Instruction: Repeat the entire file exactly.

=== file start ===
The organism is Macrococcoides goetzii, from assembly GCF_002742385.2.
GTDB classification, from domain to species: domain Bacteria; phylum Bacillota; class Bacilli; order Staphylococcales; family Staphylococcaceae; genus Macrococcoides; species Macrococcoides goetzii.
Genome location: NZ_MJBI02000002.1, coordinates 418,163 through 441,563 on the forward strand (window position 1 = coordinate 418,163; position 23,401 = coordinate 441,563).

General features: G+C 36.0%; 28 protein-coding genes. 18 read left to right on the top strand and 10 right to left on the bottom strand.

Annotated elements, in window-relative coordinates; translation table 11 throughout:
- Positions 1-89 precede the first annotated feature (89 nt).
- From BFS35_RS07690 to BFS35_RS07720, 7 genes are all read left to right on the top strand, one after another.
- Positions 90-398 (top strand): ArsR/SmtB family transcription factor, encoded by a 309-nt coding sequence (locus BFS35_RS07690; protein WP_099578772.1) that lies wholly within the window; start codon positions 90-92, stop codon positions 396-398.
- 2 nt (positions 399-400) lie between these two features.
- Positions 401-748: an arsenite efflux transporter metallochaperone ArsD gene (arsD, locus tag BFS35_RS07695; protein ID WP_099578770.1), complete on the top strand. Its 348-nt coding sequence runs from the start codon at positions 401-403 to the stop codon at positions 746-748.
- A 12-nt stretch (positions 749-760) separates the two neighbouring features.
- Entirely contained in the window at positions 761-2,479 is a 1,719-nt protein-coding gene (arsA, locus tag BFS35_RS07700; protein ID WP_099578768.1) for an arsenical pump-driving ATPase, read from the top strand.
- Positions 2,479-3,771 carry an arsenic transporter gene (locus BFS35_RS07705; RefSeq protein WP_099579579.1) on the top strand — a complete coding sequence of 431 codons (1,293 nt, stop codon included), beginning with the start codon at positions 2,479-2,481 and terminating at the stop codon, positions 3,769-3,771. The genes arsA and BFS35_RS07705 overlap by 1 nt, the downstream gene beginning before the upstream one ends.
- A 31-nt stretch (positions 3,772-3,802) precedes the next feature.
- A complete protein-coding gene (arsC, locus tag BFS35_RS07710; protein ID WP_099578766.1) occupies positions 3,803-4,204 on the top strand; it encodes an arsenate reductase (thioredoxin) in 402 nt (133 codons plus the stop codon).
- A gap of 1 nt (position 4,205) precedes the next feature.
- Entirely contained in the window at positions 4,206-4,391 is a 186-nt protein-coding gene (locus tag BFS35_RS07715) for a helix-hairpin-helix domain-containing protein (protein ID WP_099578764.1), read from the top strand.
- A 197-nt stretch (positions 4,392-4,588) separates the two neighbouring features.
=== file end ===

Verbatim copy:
The organism is Macrococcoides goetzii, from assembly GCF_002742385.2.
GTDB classification, from domain to species: domain Bacteria; phylum Bacillota; class Bacilli; order Staphylococcales; family Staphylococcaceae; genus Macrococcoides; species Macrococcoides goetzii.
Genome location: NZ_MJBI02000002.1, coordinates 418,163 through 441,563 on the forward strand (window position 1 = coordinate 418,163; position 23,401 = coordinate 441,563).

General features: G+C 36.0%; 28 protein-coding genes. 18 read left to right on the top strand and 10 right to left on the bottom strand.

Annotated elements, in window-relative coordinates; translation table 11 throughout:
- Positions 1-89 precede the first annotated feature (89 nt).
- From BFS35_RS07690 to BFS35_RS07720, 7 genes are all read left to right on the top strand, one after another.
- Positions 90-398 (top strand): ArsR/SmtB family transcription factor, encoded by a 309-nt coding sequence (locus BFS35_RS07690; protein WP_099578772.1) that lies wholly within the window; start codon positions 90-92, stop codon positions 396-398.
- 2 nt (positions 399-400) lie between these two features.
- Positions 401-748: an arsenite efflux transporter metallochaperone ArsD gene (arsD, locus tag BFS35_RS07695; protein ID WP_099578770.1), complete on the top strand. Its 348-nt coding sequence runs from the start codon at positions 401-403 to the stop codon at positions 746-748.
- A 12-nt stretch (positions 749-760) separates the two neighbouring features.
- Entirely contained in the window at positions 761-2,479 is a 1,719-nt protein-coding gene (arsA, locus tag BFS35_RS07700; protein ID WP_099578768.1) for an arsenical pump-driving ATPase, read from the top strand.
- Positions 2,479-3,771 carry an arsenic transporter gene (locus BFS35_RS07705; RefSeq protein WP_099579579.1) on the top strand — a complete coding sequence of 431 codons (1,293 nt, stop codon included), beginning with the start codon at positions 2,479-2,481 and terminating at the stop codon, positions 3,769-3,771. The genes arsA and BFS35_RS07705 overlap by 1 nt, the downstream gene beginning before the upstream one ends.
- A 31-nt stretch (positions 3,772-3,802) precedes the next feature.
- A complete protein-coding gene (arsC, locus tag BFS35_RS07710; protein ID WP_099578766.1) occupies positions 3,803-4,204 on the top strand; it encodes an arsenate reductase (thioredoxin) in 402 nt (133 codons plus the stop codon).
- A gap of 1 nt (position 4,205) precedes the next feature.
- Entirely contained in the window at positions 4,206-4,391 is a 186-nt protein-coding gene (locus tag BFS35_RS07715) for a helix-hairpin-helix domain-containing protein (protein ID WP_099578764.1), read from the top strand.
- A 197-nt stretch (positions 4,392-4,588) separates the two neighbouring features.